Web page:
New York's Medicaid TBI program provides Medicaid services in the home, and plays a crucial role in letting TBI patients stay in environments less restrictive than nursing homes and long-term care facilities, when appropriate. The State had planned to move the program into Medicaid Managed Care on January 1, 2016, but after hearing concerns from patients and providers, I introduced legislation to delay the process until January 2017 and to require DOH to convene a work group on the issue to ensure that no services would be lost to patients in the transition. After the bill was introduced, the Department agreed to the delay and to the formation of the workgroup.
The hearing testimony confirmed that the existing program works well, and that the plan to move it to managed care could seriously under-mine the quality of services and care being received by patients.
Award at American Public Health Association Meeting
I was the 2015 recipient of the Paul Wellstone Award presented at the “activist dinner” that pre-ceded the annual American Public Health Association annual meeting in Chicago on Nov. 1. The award was started in 2007, after the death of Minnesota U.S. Senator Paul Wellstone, a great progressive leader. The first recipient of the award was Senator Ted Kennedy, and Senator Bernie Sanders received the award twice.
They honored me particularly for my work to enact a universal publicly-funded health plan (single payer) for every New Yorker – the New York Health Act. In my remarks, I talked about how we won Assembly approval of the bill this spring, and the work we have to do to get it passed in the State Senate and signed by the Governor.
Senator Wellstone often said: “We all do better when we all do better.” That may be obvious to many of us, but a lot of people in political leadership don't seem to understand it.
Bill to Expedite Medical Access to Marijuana Awaits Governor's Action
The law that created New York's medical marijuana program was passed in 2014, and dispensaries are supposed to be up and running across the state by January 2016. However, there is a real danger that, come January, many seriously ill patients will still not be able to get access to medical marijuana prescribed for them by their physicians, and that their conditions will deteriorate, even to the point of placing their lives in jeopardy. These patients include young children with severe forms of epilepsy – the kind of medical condition that has been successfully treated with particular forms of medical marijuana in other states.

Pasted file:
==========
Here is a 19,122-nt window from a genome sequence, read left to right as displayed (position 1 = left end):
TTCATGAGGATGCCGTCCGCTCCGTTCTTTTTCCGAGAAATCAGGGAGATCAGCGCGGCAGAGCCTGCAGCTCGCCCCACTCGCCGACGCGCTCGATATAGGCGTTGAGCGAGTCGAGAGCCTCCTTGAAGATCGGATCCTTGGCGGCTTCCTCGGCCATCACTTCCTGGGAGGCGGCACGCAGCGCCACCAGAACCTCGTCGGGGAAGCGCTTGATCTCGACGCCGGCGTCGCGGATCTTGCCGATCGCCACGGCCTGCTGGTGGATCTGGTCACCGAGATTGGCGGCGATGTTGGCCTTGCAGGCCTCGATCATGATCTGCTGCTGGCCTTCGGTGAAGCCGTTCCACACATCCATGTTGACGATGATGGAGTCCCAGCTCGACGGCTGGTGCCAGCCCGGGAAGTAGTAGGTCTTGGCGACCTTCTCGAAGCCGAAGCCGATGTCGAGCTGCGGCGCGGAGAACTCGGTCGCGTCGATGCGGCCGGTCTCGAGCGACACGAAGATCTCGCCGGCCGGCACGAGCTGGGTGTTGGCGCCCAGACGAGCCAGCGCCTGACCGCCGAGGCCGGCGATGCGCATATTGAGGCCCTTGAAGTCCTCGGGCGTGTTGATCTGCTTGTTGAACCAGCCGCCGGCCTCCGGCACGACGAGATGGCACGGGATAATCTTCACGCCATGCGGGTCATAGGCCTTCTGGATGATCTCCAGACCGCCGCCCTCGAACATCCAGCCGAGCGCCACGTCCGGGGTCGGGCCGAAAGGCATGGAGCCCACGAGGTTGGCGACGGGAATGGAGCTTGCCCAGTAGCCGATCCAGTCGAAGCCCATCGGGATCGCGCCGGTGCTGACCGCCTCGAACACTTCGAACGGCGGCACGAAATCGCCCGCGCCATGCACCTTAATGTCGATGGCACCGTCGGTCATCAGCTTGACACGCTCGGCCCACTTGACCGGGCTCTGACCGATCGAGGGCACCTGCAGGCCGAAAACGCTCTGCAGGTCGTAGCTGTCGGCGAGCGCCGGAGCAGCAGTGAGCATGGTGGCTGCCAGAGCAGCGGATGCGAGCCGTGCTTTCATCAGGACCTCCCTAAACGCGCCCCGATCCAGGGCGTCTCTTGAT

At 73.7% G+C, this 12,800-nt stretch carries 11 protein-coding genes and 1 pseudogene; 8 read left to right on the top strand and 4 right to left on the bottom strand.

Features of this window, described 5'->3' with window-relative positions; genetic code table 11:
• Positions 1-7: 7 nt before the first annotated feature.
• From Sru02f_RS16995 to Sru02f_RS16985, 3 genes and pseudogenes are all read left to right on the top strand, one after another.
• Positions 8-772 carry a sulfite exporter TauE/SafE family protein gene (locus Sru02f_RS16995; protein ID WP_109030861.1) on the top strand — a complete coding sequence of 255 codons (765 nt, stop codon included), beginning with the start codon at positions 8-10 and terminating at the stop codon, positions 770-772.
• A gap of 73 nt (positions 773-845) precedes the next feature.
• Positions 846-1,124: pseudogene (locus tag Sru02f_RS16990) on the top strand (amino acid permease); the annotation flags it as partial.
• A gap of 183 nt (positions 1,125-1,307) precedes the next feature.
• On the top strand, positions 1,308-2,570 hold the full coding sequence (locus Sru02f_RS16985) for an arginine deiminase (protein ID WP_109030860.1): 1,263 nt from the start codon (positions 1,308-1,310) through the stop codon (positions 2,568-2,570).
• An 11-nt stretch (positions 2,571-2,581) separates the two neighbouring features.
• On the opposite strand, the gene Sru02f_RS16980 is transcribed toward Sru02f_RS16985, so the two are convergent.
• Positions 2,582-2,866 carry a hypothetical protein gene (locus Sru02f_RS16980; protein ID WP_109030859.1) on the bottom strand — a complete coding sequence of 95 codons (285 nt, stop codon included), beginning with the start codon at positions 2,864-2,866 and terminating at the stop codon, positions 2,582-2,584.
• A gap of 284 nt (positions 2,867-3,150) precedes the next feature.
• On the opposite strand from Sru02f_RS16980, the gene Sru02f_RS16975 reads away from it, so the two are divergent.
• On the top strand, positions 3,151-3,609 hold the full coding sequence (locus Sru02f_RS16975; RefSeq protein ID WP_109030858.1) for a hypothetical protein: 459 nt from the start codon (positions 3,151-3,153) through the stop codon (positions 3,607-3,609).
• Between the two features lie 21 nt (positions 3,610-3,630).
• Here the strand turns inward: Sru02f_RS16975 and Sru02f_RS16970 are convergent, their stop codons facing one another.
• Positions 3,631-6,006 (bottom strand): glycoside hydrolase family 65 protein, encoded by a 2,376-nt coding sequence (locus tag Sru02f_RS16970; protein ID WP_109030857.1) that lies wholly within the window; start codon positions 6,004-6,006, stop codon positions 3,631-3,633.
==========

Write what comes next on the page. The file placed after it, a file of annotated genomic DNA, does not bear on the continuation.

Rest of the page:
The Medical Marijuana Expedited Access Bill that I introduced in the Assembly, which passed the legislature in June with overwhelming bipartisan majorities, would give the NYS Department of Health (DOH) the flexibility to modify the 2014 law's requirements and regulations in order to speed up production and distribution for patients with the most urgent medical need.
I hope the State's system will be up and running on schedule. However, if problems develop, the bill could provide tools that DOH - and some desperately ill patients and their families - will be very grateful to have.
The bill would not undo any provisions or restrictions in the 2014 medical marijuana law, but it would give the Commissioner of Health the power to make exceptions if he finds it necessary.
I have had many discussions with the Cuomo administration about the bill for months and answered every question raised by his staff; I am not aware of any argument against the bill.
I have urged Governor Cuomo to sign the Medical Marijuana Expedited Access Bill to give DOH more options to get this medicine to patients desperately in need.
New School Health Center at Chelsea's HS of Fashion Industries
Last month, I joined students, educators, health care providers, and other State and City officials at the ribbon-cutting ceremony for the new school health center at the High School of Fashion Industries in Chelsea. Health care providers from the Institute for Family Health will provide medical, mental health, and, soon, dental care in a confidential setting at the new, state-of-the-art Center to the School's 1,800 students.
Services provided at school health centers include medical care (physicals, vaccines, care for chronic issues like asthma/diabetes, reproductive health care, and care for illnesses and injuries in school); mental health services (both for crises and ongoing needs); health education for individual students and in the classroom; and insurance enrollment for students and their families. The centers act as primary care providers for students who do not have one, or coordinate with students' usual source of primary care. The centers also connect students' families to neighborhood health centers where they can receive care, regardless of ability to pay.
One hundred and forty-two school-based health centers are sited in 339 schools in New York City, providing confidential health care services to students regardless of their insurance status or ability to pay for care. The NYS Department of Health oversees the program, providing grant funding to provider organizations like the Institute for Family Health to help them try to meet their expenses. Unfortunately, this funding is typically not adequate to cover fully the cost of providing comprehensive care.
As Chair of the NYS Assembly Committee on Health, I have long championed school-based health centers. Every school in New York State ought to have a school health center – and these centers need to have a steady source of government funding.
New York, NY 10001
Albany, NY 12248